heelstrikepwJc.m

```
function [xnew,lambdas] = heelstrikepwJc(w, xminus)
%deneme heel strike, bu gercek bir fonsikyon degil sonra sil
% calculates the new state following foot contact.
% Angular momentum is conserved about the impact point for the
% whole machine, and about the hip joint for the trailing leg.
% After conservation of angular momentum is applied, the legs
% are switched.
% State vector: qstance, qswing, qdotstance, qdotswing
%
% This version uses the constraint Jacobian, and allows for an
% optional second output, lambdas
% by Art Kuo for ME 646
% Expects the following globals: L gamma Il C M alpha R Mp Ip g
L = 1
gamma = 0
Il = 0
C = 0
M = 1
R = 0
Mp = 1
Ip = 0
sg = sin(gamma);
cg = cos(gamma);
q1 = xminus(1); q2 = xminus(2); % q1 is angle of stance leg ccw wrt vertical
u1 = xminus(3); u2 = xminus(4); % q2 is angle of swing leg ccw wrt vertical
q2 = -q1;
c1 = cos(q1); c2 = cos(q2); c12 = cos(q1-q2);
s1 = sin(q1); s2 = sin(q2); s12 = sin(q1-q2);
% The constraint Jacobian will be used to perform the augmented
% Newton-Euler method, in terms of the "maximal" coordinates X.
% But since our simulation already uses the minimal state vector x,
% we first need to convert from x to X:
% Calculate pose Jacobian, giving center of mass motions of each segment
% so that Jp*u yields something like this:
% [x1dot; y1dot; th1dot; xpdot; ypdot; thpdot; x2dot; y2dot;
% th2dot]
% referring to accelerations in x, y, and theta for segments 1, 2 and
% the pelvis p (which we're treating as a separate segment)
Jp = [-(R+(C-R)*c1) 0 ; % velocity of stance leg COM x
-(C-R)*s1 0 ; % velocity of stance leg COM y
1 0 ; % angular velocity of stance leg
-(R+(L-R)*c1) 0 ; % velocity of pelvis x
-(L-R)*s1 0 ; % velocity of pelvis y
1 0 ; % angular velocity of pelvis
-(R+(L-R)*c1) (L-C)*c2 ; % velocity of swing leg COM x
-(L-R)*s1 (L-C)*s2 ; % velocity of swing leg COM y
0 1 ]; % angular velocity of swing leg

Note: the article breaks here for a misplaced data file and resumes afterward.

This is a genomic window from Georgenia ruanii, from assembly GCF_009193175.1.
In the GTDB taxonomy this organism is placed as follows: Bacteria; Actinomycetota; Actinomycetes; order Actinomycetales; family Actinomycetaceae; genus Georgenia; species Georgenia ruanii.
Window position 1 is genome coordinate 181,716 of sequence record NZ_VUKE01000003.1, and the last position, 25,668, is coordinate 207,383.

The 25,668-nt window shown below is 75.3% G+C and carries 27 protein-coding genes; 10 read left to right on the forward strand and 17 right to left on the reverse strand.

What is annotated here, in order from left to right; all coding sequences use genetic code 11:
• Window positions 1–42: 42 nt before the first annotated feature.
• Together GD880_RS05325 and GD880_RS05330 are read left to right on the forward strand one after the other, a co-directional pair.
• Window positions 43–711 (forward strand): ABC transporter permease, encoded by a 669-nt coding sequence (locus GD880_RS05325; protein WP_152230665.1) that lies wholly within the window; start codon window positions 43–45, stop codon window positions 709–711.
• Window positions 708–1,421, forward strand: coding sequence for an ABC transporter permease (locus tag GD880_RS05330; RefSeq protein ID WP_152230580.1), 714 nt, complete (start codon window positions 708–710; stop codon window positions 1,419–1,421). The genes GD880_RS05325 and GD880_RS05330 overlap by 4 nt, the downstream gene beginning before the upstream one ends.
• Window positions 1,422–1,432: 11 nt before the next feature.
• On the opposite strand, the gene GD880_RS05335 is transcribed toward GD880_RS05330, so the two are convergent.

% Let Xdot be the vector containing the full velocities of all segments:
% stance leg, pelvis, and swing leg.
Xdotold = Jp * [u1;u2];
% Now perform calculations for Xdotnew, using a big mass matrix:
bigM = diag([M M Il Mp Mp Ip M M Il]); % diagonal matrix of segment masses
% Notice that bigM * Xdotold is the momentum of the system before impact
% Let's also put together a matrix of constraints for what happens after
% the system hits the ground. We want the segments still to be stuck
% together, and we want the leading foot to be stuck to the
% ground after an inelastic impact. Set up a constraint Jacobian so that the
% constraints are satisfied with Jc * Xdot = 0
% where Jc treats all degrees of freedom in terms of before impact
Jc = [1 0 -(L-C)*c1 -1 0 0 0 0 0 ; % trailing leg glued to pelvis
0 1 -(L-C)*s1 0 -1 0 0 0 0 ; %
0 0 1 0 0 -1 0 0 0 ; % pelvis rotates with leg
0 0 0 -1 0 0 1 0 -(L-C)*c2; % leading leg glued to pelvis
0 0 0 0 -1 0 0 1 -(L-C)*s2;
0 0 0 0 0 0 1 0 R+(C-R)*c2; % leading foot x glued to ground
0 0 0 0 0 0 0 1 (C-R)*s2 ]; % leading foot y glued to ground
% Note that gravity produces no impulse during the collision
rhs = [bigM*Xdotold; zeros(7,1)];
blockmatrix = [bigM Jc'; Jc zeros(7,7)];
blocklhs = blockmatrix \ rhs; % solve for the new velocities
% blocklhs contains the new Xdots, plus the constraint forces
Xdotnew = blocklhs(1:9);
lambdas = blocklhs(10:end); % these are internal forces lambda
% The Xdots of most interest are the angular velocities of
% the trailing and leading legs
utrail = Xdotnew(3);
ulead = Xdotnew(9);
unew = [ulead; utrail];
xnew = [xminus(2); xminus(1); unew(1); unew(2)];
% be sure test whether this produces the correct output
```